Anthony's Film Review

Gabriel Knight 3: Blood of the Sacred, Blood of the Damned
(Video Game, 1999)

My least favorite of the Gabriel Knight series, but not a total failure...

As with The Beast Within, another game in the Gabriel Knight series takes on a new engine and set of graphics. This time, it's 3D graphics, instead of full-motion video or 256-color animation. Gameplay becomes somewhat more complicated since the player now has to use the keyboard for moving a camera and the mouse to move the character and select items. It feels weird at first, but one can get used to it. Still, there is something about the graphics that make the game a little less scarier than it should be.

The story of Blood of the Sacred, Blood of the Damned involves Gabriel Knight and Grace Nakimura receiving an invitation to meet Prince James. They soon learn the real reason: Prince James fears his infant son is being stalked by something supernatural, like vampires. Gabriel and Grace stay in the nursery to watch out for whatever the enemy is. But it's too late. They fall asleep, and Gabriel realizes the baby is suddenly missing. He chases a mysterious car to a train where he is soon knocked unconscious. All of this is not detailed in the game itself but rather a miniature comic book that is included in the game's package.

Throughout the game, you alternately play the roles of Gabriel and Grace as they each solve the mystery of the kidnapped baby from different ends. They both learn about a treasure hunt in Rennes-le-Château, France, surrounded by the mysteries of religion and secret societies. They meet tourists on the treasure hunt, some obviously very suspicious. They are surprised to learn that Mosely, their detective friend from New Orleans, is on vacation here. The story takes place over the course of three days, and in the final hour of the third day, they not only get close to finding the baby but also uncovering a secret that's been hidden for two thousand years.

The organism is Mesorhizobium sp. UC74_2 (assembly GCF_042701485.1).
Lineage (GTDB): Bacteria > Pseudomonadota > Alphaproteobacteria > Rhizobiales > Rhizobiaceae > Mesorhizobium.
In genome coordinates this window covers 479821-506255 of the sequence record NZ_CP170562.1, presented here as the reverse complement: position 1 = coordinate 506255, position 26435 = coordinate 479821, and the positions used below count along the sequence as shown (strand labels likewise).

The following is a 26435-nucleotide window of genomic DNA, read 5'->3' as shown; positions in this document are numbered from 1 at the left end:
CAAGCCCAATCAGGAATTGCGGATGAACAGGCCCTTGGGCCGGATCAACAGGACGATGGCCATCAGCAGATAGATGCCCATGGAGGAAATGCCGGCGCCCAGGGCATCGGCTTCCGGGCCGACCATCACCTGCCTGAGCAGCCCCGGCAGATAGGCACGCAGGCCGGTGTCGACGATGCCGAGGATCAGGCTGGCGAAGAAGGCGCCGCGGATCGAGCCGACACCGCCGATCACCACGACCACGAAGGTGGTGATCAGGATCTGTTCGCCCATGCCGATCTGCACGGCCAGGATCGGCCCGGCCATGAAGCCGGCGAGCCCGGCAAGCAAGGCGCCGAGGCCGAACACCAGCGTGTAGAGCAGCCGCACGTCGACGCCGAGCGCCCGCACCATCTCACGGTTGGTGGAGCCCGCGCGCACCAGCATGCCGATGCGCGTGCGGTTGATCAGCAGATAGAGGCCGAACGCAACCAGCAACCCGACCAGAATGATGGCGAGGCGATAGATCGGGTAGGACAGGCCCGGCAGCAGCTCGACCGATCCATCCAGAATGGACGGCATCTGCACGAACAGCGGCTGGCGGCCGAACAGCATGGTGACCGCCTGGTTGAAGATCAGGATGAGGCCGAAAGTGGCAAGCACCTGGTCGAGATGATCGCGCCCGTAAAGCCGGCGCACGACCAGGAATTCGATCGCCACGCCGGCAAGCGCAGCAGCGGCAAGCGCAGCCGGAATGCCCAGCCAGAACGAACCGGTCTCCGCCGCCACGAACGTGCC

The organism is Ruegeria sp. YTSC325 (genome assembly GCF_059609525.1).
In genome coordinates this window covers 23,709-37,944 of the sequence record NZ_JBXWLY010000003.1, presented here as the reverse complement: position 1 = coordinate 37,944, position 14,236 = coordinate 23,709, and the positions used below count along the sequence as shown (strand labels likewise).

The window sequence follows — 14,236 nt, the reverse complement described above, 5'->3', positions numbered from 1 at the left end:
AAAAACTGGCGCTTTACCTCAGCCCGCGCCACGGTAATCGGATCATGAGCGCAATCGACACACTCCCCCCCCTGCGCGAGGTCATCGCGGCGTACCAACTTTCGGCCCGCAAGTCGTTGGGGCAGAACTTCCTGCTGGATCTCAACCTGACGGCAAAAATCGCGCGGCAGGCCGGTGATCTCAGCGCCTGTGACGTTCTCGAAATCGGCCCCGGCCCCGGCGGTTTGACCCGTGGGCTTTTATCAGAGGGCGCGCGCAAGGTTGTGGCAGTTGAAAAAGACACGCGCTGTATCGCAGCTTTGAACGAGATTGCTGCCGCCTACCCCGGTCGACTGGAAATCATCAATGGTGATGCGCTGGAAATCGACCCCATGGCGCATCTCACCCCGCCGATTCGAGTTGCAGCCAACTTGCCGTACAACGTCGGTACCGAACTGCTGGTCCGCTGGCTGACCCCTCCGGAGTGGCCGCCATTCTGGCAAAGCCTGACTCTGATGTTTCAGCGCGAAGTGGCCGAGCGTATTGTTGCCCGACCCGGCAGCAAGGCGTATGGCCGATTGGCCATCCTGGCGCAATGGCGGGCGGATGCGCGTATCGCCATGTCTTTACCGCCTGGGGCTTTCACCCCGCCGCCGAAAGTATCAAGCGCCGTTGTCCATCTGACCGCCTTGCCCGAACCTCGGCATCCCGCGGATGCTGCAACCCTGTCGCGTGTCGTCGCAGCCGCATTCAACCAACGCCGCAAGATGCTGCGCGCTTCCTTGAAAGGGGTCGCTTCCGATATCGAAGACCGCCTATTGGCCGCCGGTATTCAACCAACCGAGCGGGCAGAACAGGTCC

With the game's content about Rennes-le-Château and secret societies like the Freemasons, it is worth mentioning the phenomenal bestselling book The Da Vinci Code by Dan Brown. Both stories deal with similar topics and derive their facts from similar sources. However, for those of you who have read the book but never heard of Gabriel Knight 3: Blood of the Sacred, Blood of the Damned, keep in mind the game was released in 1999, years before Dan Brown's novel. I had not read The Da Vinci Code before playing Gabriel Knight 3, but from fellow Gabriel Knight fans who have read it, I have heard that the two stories are different in their interpretation of the clues. I am not in a position to pick which one is better. I can only note that there is something out there that is somewhat in the realm of Gabriel Knight 3 in terms of underlying subject matter.

As I mentioned, my main complaint is that the game did not scare me as much as the first two Gabriel Knight games. I still had a good time with it, though. I enjoyed the various voice actors contributing unique personalities for the characters, including Tim Curry reprising his role of Gabriel for this game. As for the story, Jane Jensen still deserves much credit for writing something that blends fact and fiction while blurring the line between the two. With this game and its two predecessors, she will always stand out as one of the most influential game designers in computer game history.

Anthony's Rating:

For more information about Gabriel Knight 3: Blood of the Sacred, Blood of the Damned, visit the Internet Movie Database and Moby Games.

In addition, check out my reviews of Gabriel Knight: Sins of the Fathers and The Beast Within: A Gabriel Knight Mystery.


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